I ran. Like it,

I was gone

in a matter

of seconds.

Still I would

have liked

to have taken

that much

space.

The huge head

lifting. But

that was after

I went back

and stood

in its place.

 

It was aware

of me. Though

I was big

it scared me. Why

did it wait

for me to move?

It must have

known something

about will. Something

like that, almost

no brain, just will

locked onto a future.

 

It was caught

in my hair, sort of.

It flew in.

I was sitting

on the porch.

My back was to it,

of course.

You don’t think

something like that

will come after you,

among the small

lots, houses, signs

for Children Playing.

 

For a while I kept it

in a jar.

But it was better

to feel it

springing a little

scratchy, a little

sticky, between

two cupped hands.

Of course

I never could

look at it.

And always after

there was the question,

put it back

in the jar or

let it go.

You couldn’t

hold it for long.

It wasn’t that

interesting.

 

It was scary

to go forward.

I had to

walk under it.

It wasn’t like a crow

or any other thing

with its own business.

I was its business.

I thought I had my own

and could pursue it

but no. Suddenly

on my own road

I was a stranger.

 

You know it

by its tracks,

the same way

engineers know

radiating subatomic

things. You follow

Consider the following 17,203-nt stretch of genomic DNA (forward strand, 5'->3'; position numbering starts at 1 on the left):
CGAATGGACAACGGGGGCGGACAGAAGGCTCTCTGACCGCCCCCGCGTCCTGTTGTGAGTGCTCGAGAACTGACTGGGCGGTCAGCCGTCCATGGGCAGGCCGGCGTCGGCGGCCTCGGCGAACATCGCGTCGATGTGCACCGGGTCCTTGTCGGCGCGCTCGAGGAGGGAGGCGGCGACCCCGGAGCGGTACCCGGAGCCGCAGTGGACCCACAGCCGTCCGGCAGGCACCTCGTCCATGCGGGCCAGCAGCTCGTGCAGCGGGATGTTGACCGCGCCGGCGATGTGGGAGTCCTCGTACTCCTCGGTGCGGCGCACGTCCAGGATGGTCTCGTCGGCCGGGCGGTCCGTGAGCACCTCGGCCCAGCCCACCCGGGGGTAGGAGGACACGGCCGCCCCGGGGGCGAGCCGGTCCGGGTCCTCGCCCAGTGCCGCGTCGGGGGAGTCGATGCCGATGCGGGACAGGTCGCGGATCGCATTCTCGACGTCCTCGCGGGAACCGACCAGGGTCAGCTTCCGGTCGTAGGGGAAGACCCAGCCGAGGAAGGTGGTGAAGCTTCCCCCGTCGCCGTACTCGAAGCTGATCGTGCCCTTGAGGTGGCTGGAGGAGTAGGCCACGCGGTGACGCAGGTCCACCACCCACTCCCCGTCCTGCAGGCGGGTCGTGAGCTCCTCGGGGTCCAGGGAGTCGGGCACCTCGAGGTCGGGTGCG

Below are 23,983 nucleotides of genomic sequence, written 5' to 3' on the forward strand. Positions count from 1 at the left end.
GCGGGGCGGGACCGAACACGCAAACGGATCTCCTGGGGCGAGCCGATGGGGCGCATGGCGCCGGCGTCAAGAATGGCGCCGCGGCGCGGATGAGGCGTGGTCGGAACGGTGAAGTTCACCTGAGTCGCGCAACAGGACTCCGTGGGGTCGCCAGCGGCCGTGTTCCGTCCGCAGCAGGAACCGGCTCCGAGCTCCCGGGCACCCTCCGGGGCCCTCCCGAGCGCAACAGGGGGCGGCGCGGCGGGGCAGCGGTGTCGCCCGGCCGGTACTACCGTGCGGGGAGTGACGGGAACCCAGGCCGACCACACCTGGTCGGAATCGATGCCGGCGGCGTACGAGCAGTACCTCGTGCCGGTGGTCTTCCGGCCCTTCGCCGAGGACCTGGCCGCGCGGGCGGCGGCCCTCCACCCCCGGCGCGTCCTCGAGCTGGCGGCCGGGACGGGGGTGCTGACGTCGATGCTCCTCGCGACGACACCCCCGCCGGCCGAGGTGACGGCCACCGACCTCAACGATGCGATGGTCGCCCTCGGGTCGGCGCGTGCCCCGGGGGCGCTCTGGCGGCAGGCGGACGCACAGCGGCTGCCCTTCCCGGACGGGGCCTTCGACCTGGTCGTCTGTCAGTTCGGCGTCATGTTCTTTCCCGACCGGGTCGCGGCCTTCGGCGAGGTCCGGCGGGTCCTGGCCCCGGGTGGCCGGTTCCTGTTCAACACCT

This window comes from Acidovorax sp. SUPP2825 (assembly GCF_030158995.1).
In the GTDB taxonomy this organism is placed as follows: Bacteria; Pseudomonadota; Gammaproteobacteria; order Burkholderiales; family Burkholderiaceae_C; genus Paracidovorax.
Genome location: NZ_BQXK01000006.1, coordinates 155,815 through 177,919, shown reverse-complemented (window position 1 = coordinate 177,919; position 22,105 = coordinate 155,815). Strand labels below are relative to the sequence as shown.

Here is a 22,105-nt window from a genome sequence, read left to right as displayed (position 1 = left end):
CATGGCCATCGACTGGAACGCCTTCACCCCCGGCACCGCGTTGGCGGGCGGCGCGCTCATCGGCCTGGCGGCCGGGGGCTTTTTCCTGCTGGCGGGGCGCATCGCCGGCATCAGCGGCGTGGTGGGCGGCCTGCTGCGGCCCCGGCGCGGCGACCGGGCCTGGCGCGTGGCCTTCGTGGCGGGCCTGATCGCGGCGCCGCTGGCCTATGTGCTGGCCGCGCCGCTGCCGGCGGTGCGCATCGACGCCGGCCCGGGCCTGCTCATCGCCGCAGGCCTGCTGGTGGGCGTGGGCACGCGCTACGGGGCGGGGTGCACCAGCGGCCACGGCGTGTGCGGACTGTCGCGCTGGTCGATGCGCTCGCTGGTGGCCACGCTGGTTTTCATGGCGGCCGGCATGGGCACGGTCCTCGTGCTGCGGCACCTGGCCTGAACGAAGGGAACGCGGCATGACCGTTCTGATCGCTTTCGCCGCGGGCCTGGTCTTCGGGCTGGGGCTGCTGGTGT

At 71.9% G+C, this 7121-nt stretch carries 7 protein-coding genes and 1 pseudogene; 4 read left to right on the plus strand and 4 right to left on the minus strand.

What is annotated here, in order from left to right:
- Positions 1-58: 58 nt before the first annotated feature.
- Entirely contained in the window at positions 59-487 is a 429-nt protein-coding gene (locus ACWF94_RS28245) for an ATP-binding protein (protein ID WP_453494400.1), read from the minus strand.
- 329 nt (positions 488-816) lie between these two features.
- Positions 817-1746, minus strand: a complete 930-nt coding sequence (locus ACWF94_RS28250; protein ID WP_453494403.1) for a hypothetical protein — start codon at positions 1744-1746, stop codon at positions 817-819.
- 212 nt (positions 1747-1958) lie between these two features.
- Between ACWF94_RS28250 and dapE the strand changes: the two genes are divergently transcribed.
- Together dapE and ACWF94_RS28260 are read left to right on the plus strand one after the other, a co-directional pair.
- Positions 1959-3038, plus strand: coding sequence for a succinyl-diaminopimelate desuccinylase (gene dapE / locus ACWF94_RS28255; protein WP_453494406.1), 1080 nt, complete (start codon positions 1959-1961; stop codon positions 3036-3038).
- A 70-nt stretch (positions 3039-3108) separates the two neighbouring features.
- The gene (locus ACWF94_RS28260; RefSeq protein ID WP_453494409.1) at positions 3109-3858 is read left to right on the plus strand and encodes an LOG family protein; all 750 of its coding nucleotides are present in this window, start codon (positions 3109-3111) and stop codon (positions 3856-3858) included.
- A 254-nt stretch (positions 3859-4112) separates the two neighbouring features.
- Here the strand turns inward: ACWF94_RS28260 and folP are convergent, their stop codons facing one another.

them, they’re curious,

as far as you can,

sometimes

stopping

at the base

of a tree.

You look up.

Later a neighbor

might say you were

brave to get so close

but you know what

he was thinking.

You had no idea

there was a sign

you shouldn’t

approach.

 

There was a time

I couldn’t enter

a room without

scanning for it.

I was worried.

Always I’d spot it,

near the light switch,

maybe at the baseboard.

Now I don’t bother.

I’m used to it.

 

Occasionally

there’s a lot.

They might swarm

out of a crack

in the sidewalk.

You can kill them

but then

there are so many

stiff bodies

and it’s hard

to walk away.

 

I used to visit it

spitting out its cage.

I suppose, looking back,

it was unhappy.

But I was young.

It was exciting

to stand in front of it

waving and jumping.

 

You can hear it

coughing

sometimes by itself

in the woods.

You wonder

if it’s real

but then

you’re ashamed.

It never misses

or thinks of you

mornings it steps

down to the water,

stands a bit,

blinks. How can you

be sure? Maybe

it isn’t real.

 

Sometimes a head

swims by, or rises

to the surface.

Maybe it doesn’t rise.

Maybe it sinks

partially under.

The important thing

is that you look

into its eyes.

It doesn’t like you

exactly, not

the way you’d

imagine, but what

can you do.

You can never

uncouple.

Nothing

you can do

will remove

your likeness

from its eyes.

image015Judith Chalmer is co–translator with author Michiko Oishi of a book of poems, Deepening Snow, published as a limited edition print and trade book by Plowboy Press. She was a 2012 winner of the Newberger Prize fromLilith Magazine. Her poems have been published recently in Nimrod InternationalThe New Haven ReviewConclave, and Stone Canoe.
 

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